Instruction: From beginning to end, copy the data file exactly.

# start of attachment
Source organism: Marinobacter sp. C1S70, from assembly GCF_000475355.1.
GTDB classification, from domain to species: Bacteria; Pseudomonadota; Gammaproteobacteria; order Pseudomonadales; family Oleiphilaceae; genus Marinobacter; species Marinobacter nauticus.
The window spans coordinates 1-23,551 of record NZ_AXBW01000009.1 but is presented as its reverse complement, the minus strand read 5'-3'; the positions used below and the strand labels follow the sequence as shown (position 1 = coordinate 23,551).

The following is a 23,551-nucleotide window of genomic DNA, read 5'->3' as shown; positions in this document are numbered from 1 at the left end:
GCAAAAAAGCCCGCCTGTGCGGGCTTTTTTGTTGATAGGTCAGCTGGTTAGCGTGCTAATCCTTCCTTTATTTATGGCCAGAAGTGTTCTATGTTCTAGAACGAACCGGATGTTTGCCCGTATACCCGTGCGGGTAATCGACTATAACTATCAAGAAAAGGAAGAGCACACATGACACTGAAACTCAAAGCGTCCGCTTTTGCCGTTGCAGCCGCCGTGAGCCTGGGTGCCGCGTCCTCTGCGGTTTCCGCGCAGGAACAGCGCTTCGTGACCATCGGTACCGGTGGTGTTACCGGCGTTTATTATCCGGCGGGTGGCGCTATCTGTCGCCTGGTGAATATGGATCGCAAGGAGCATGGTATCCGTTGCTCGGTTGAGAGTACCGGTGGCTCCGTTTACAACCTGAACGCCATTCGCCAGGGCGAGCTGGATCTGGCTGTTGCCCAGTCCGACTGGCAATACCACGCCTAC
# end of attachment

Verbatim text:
Source organism: Marinobacter sp. C1S70, from assembly GCF_000475355.1.
GTDB classification, from domain to species: Bacteria; Pseudomonadota; Gammaproteobacteria; order Pseudomonadales; family Oleiphilaceae; genus Marinobacter; species Marinobacter nauticus.
The window spans coordinates 1-23,551 of record NZ_AXBW01000009.1 but is presented as its reverse complement, the minus strand read 5'-3'; the positions used below and the strand labels follow the sequence as shown (position 1 = coordinate 23,551).

The following is a 23,551-nucleotide window of genomic DNA, read 5'->3' as shown; positions in this document are numbered from 1 at the left end:
GCAAAAAAGCCCGCCTGTGCGGGCTTTTTTGTTGATAGGTCAGCTGGTTAGCGTGCTAATCCTTCCTTTATTTATGGCCAGAAGTGTTCTATGTTCTAGAACGAACCGGATGTTTGCCCGTATACCCGTGCGGGTAATCGACTATAACTATCAAGAAAAGGAAGAGCACACATGACACTGAAACTCAAAGCGTCCGCTTTTGCCGTTGCAGCCGCCGTGAGCCTGGGTGCCGCGTCCTCTGCGGTTTCCGCGCAGGAACAGCGCTTCGTGACCATCGGTACCGGTGGTGTTACCGGCGTTTATTATCCGGCGGGTGGCGCTATCTGTCGCCTGGTGAATATGGATCGCAAGGAGCATGGTATCCGTTGCTCGGTTGAGAGTACCGGTGGCTCCGTTTACAACCTGAACGCCATTCGCCAGGGCGAGCTGGATCTGGCTGTTGCCCAGTCCGACTGGCAATACCACGCCTAC